Sunday, 7 August 2011

You have reached your destination.

We're in the city. I won't tell you which one. I'm updating from a library right now - free internet access is always welcome. The comforts of a city are well worth the trek. And we're no safer here than we are anywhere else, but they come with enough advantages that we may as well make a beeline for them. As long as we keep moving.

I realised yesterday that I named this blog all wrong. I mean, we may have been driven from our homes by danger, but the idea of refuge is...naive. Nowhere is refuge from Him. Still, it's simple and catchy, I guess.

But where are my manners?

I'm Peter.

About eight months ago, I ran away from home. To be more accurate, I was forced away. I was seventeen at the time.

I kept moving around the country, like some kind of hermit. My problem just kept following me.

Eventually, one of the lackeys found me just outside a small town I'd been staying in, near Nottingham. He chased me. I ran.

Not fast enough. This was my first time in proper confrontation. I'd read about them, but I had no idea how fast someone gets when all they want is to rip you apart at the seams. I ran into a back alley, hoping to lose him. No good. He'd almost caught me. He was a thin man, but tall, with a long reach and a knife in his hand. If he caught me I was done. Vicious eyes behind a blank-faced mask. Hair hanging greasy from the side of his mask. An intimidating man even without the threat of danger.

Someone barrelled into the side of him. A tall, lightly bearded man, in excess of six feet, and muscular, clad in a black t-shirt and jeans. The other one - the proxy - clambered to his feet, but never even had time to face the man. He grabbed the proxy's arm and pulled him into the path of a powerful sideways swing of his fist, sinking deep and hard into his kidneys. He fell to his knees, groaning and coughing. The big man then stood back, ran forward and kicked the same spot again, like he was kicking a football. A crack of ribs. Shrieking from the Proxy.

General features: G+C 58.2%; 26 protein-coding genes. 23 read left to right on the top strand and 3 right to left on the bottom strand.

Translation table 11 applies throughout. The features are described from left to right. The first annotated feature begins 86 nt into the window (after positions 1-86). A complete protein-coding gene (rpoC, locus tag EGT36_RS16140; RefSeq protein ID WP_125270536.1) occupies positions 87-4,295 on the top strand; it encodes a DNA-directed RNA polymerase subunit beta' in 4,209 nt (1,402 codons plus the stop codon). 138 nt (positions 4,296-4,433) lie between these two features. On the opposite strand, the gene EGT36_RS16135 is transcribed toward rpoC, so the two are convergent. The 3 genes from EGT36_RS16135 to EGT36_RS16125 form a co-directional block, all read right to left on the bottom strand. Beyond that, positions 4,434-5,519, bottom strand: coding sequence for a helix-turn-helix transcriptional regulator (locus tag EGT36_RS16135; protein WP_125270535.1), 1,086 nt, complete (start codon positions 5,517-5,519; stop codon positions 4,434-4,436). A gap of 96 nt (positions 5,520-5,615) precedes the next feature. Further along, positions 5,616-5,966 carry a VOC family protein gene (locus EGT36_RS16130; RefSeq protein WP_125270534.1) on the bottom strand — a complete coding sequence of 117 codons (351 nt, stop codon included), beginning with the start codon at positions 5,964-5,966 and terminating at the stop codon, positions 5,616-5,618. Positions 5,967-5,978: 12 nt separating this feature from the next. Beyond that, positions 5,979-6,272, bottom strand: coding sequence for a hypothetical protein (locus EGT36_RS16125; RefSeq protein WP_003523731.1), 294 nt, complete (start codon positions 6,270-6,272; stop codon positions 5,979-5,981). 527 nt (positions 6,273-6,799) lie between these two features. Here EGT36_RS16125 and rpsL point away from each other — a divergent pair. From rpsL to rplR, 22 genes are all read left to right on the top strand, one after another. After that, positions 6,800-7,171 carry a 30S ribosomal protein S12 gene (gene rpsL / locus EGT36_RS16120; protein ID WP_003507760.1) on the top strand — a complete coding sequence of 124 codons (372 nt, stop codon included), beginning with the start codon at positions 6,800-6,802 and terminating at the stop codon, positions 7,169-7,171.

I heard a rustling in the undergrowth. I whipped around to see five others standing nearby, watching. A tall black woman, a skinny, weedy looking man, and a troubled-looking middle-aged woman with a pretty teenage girl's hand on her shoulder. Behind me, the dull thuds of impact on flesh had become wet and heavy. The black woman shouted "Roland, that's enough!"

The big man, Roland, stood up. next to him, the thin man was bloodied and broken, his mask lying on the ground to reveal a face that was bruised and already swollen.

"Come on, Shannon, he can't chase us if he can't get up."

He placed a large foot on the proxy's leg. A look of distaste crossed Shannon's face. "Do what you have to do."

Roland raised his leg. I looked away and covered my ears. It still didn't stop the screams. The middle-aged woman looked horrified, and the teenage girl clutched at her shoulders.

Roland walked over beside me, the proxy's walled in his hand. Emptying the contents into his pocket, he looked down at me and said, in a grave voice, "Someone will have reported that. We need to go. Are you coming with us?"

I couldn't help but notice that his shoe was wet with blood.


So from then on, I moved with them. They showed me a lot - the things I should have with me, the things I wouldn't need. How to be safe. They were a friendly lot, in contrast with their introduction to me.

Shannon assigned Natalie to keep an eye on me. As patriarchal as this is going to sound, having a girl about my age looking after me was a blow to the ego. But she was excellent - physically fit, smart, and confident to the point of cockiness. You could see why Shannon deferred to her even more than to Roland. She did look down on me, insulting me when I wasn't keeping up, or was getting too relaxed, but these were flaws. She called me slow or weak because I was slow or weak - and after only a little while, I wasn't anymore. I realised that, since I'd ran, I'd been surviving purely by luck. In a real confrontation, like that other one, I would have been killed.

About a week later, we found Rachel. As much as I was looking forward to having my own charge, she was looked after by Lianne, the friendly middle-aged woman. Natalie's tough-love approach suddenly seemed like I'd drawn the short straw.

And that was two weeks ago. Since then, it's been the same. We walk. We camp. Sometimes we buy supplies. Sometimes we drive, if we've got the money. Rachel and I trying not to be a burden. And we always look out for one another. Because there's one mantra beaten into you as soon as you join up with these guys:

"There's always another nightfall coming."

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